Mary Lambert Teams Up With Nonprofit to Spark Dialogue, Find Support
BY Sunnivie Brydum
January 17 2014 7:00 AM ET
To Write Love on Her Arms began in 2006 with a story penned by founder Jamie Tworkowski. The story spoke of Renee, a troubled 19-year-old who Tworkowski and his friends and family helped care for in the days before she entered treatment for depression and substance abuse. In that story, Tworkowski wrote about prayer and his church community that helped to support Renee in her days before treatment. He wrote about God's love.
And while Tworkowski identifies as a Christian — indeed, many of the performers involved with Heavy and Light do — the event and organization have avoided being "pigeonholed" as a religiously affiliated group, he explains.
We don't call ourselves a Christian organization, but there's some, I guess what you would call Christian language, that appears in the story that it grew out of. And one of the things I'm really thankful for is that we haven't been pigeon-holed. So often, if there's any trace of religion or Christianity, it gets reduced to that. And there's a lot of assumptions that go with that. And I love that we've been able to be allowed to grow to be known as something that is for [supporting people, not religions]. …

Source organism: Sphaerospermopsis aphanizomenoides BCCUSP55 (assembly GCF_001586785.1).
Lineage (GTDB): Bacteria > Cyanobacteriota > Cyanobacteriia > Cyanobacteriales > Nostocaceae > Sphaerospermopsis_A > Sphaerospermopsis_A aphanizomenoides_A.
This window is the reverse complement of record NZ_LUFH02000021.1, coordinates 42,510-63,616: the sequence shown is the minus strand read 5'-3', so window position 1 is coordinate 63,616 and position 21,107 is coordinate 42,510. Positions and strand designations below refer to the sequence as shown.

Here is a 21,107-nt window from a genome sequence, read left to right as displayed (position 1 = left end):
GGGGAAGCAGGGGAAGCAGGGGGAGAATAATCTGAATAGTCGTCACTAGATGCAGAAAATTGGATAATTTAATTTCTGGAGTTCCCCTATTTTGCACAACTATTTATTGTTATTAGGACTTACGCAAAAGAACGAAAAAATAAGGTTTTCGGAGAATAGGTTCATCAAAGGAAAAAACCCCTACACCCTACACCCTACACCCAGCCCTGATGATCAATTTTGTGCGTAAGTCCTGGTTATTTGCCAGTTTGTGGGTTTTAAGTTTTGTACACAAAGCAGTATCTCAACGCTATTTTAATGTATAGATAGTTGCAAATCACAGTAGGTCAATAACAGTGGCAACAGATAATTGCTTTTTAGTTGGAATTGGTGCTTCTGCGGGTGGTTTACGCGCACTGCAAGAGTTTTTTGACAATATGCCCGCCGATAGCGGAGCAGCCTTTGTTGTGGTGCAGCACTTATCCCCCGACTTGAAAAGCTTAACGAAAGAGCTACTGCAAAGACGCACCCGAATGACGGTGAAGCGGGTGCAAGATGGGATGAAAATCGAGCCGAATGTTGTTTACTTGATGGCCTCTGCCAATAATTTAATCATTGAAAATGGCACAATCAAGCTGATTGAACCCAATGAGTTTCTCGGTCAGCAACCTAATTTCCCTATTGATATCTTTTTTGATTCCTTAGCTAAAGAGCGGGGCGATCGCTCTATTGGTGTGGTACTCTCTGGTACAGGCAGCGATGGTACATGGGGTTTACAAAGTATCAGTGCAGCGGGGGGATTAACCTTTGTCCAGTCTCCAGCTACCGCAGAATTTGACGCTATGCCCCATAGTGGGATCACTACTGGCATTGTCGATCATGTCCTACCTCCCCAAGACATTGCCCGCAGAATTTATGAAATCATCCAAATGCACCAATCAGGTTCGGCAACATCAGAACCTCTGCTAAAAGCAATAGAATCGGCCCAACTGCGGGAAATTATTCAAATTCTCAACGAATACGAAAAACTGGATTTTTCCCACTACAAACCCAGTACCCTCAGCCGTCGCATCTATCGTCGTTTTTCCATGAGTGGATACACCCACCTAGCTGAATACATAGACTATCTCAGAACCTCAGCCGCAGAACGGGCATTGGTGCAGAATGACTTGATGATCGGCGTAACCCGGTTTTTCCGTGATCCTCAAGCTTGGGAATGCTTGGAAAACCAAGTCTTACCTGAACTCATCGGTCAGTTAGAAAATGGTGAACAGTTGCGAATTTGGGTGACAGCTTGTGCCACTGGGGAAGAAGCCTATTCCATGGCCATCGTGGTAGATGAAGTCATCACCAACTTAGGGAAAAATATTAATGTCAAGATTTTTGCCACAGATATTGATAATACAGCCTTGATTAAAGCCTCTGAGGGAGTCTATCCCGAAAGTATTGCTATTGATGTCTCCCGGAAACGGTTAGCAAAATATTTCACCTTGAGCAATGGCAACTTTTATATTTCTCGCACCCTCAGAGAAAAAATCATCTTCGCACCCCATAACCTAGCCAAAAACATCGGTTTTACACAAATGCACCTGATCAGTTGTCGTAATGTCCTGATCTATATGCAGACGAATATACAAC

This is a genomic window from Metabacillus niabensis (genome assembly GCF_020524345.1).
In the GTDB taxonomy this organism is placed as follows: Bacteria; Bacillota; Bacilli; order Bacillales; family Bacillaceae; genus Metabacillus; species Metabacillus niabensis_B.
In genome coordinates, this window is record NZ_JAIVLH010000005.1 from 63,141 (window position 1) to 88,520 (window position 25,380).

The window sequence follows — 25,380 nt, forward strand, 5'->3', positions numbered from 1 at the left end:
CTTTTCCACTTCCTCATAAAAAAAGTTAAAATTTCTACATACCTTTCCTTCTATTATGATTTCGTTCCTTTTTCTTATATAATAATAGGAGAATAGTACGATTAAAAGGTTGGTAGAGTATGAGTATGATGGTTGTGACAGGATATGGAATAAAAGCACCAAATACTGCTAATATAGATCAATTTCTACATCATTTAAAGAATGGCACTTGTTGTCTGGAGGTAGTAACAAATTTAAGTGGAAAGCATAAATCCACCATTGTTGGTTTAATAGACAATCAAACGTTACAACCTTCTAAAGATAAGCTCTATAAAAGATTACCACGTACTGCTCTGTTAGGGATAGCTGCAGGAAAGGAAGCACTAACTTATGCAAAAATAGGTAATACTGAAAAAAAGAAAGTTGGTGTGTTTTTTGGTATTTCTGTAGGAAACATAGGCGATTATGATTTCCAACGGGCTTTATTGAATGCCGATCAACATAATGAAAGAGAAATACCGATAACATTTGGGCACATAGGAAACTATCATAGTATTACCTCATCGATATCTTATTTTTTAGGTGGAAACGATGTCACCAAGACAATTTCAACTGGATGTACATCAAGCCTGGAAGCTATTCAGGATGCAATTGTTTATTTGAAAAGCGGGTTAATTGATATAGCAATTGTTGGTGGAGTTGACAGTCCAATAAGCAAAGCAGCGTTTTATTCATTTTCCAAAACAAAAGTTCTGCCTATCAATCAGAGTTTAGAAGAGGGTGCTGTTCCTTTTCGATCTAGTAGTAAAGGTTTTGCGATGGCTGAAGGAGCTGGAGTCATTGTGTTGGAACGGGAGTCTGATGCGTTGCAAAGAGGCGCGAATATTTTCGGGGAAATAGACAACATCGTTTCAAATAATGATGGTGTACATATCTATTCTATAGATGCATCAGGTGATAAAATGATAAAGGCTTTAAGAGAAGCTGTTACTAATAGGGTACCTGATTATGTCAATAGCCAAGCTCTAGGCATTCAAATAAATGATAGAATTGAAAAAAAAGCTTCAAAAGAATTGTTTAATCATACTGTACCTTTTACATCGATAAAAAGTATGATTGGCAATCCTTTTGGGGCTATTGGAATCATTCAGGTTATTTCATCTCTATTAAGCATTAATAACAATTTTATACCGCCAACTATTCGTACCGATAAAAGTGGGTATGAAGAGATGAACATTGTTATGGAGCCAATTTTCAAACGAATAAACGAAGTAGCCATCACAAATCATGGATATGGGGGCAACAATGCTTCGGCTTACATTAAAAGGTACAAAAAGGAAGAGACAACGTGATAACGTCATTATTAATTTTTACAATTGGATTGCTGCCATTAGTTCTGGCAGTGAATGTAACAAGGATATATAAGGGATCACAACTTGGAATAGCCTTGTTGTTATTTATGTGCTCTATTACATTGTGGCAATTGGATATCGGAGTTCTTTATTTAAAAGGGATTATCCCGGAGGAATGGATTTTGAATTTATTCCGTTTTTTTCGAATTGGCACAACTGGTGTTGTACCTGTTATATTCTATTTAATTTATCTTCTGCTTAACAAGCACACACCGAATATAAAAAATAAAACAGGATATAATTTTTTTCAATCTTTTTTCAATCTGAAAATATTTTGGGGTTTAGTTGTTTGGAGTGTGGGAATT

I think that, hopefully, the proof's in the pudding. So much of what we do — probably the biggest thing we do — is communicate. And we literally, every day, are trying to be a source of encouragement, are trying to move people. Trying to encourage people to know it's OK to be honest, to know it's OK to ask for help. That's what tonight is about. And I think if all different kinds of people are connecting with that, or seeing or feeling that, then hopefully that has allowed it. … Hopefully, when we point to the work that other folks are doing, beneath that is the idea that, hey, they must care about us. …
Every day we're getting reminded of so many people who struggle with the stuff that we talk about. And obviously you hear about the hard stuff, but you also hear about people finding hope and maybe even getting help and people staying alive. And so I think that's the stuff that really keeps [TWLOHA] going.